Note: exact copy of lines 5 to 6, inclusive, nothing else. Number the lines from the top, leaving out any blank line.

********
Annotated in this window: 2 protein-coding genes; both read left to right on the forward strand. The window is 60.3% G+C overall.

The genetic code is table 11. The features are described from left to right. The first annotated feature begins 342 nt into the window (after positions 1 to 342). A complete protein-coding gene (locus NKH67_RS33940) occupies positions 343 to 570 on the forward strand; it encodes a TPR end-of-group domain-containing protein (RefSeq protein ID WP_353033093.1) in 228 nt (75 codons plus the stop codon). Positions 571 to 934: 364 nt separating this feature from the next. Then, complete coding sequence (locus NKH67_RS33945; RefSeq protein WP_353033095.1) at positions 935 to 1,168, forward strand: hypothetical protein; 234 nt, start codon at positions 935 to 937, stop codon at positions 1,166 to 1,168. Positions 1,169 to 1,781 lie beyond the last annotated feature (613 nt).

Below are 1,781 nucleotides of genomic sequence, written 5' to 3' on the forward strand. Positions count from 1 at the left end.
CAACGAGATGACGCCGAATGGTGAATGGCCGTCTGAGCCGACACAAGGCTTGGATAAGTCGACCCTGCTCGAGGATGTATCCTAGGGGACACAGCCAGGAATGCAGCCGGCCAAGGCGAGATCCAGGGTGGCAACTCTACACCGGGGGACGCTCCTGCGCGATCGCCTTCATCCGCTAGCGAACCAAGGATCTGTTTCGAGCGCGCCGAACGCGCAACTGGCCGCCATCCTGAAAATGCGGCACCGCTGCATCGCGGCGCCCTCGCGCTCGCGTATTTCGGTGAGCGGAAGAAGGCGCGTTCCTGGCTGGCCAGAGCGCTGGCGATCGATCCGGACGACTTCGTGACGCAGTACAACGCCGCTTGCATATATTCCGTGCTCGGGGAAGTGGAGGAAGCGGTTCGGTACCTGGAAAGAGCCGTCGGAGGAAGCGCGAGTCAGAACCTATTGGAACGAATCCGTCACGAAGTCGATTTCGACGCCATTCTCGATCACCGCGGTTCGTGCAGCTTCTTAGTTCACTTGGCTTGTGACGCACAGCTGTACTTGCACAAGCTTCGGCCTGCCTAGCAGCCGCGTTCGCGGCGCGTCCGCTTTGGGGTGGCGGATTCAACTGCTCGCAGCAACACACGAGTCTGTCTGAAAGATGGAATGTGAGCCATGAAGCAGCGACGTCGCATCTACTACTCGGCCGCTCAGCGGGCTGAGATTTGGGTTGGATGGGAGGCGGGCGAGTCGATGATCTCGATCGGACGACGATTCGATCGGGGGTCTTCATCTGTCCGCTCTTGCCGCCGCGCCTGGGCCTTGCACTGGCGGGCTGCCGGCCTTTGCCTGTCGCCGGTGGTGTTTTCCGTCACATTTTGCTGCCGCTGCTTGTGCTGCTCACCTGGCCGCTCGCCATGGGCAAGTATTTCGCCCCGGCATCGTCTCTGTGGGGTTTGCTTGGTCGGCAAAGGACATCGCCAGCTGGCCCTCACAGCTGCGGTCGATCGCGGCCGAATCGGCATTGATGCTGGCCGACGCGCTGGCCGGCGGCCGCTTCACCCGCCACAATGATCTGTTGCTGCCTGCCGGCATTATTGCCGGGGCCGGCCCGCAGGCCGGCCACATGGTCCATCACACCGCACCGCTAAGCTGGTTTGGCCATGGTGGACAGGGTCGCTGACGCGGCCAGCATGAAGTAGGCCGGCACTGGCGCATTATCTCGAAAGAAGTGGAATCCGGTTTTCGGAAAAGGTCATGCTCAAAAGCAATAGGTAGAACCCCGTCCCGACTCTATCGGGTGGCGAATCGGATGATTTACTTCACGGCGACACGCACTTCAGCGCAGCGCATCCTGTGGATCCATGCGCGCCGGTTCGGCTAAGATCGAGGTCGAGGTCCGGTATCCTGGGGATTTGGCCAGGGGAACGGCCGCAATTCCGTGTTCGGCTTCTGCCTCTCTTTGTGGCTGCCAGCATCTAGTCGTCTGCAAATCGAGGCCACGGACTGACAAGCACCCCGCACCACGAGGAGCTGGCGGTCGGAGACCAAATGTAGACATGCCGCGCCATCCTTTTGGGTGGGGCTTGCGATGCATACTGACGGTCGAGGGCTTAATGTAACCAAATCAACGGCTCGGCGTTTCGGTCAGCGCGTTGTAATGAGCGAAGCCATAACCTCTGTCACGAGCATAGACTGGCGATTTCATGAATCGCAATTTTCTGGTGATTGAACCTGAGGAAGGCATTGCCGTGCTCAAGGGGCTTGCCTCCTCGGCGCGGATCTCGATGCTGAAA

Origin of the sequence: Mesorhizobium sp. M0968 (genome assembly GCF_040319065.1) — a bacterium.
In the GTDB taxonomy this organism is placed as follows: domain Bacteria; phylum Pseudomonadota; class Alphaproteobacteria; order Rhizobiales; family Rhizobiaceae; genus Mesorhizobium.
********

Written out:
Origin of the sequence: Mesorhizobium sp. M0968 (genome assembly GCF_040319065.1) — a bacterium.
In the GTDB taxonomy this organism is placed as follows: domain Bacteria; phylum Pseudomonadota; class Alphaproteobacteria; order Rhizobiales; family Rhizobiaceae; genus Mesorhizobium.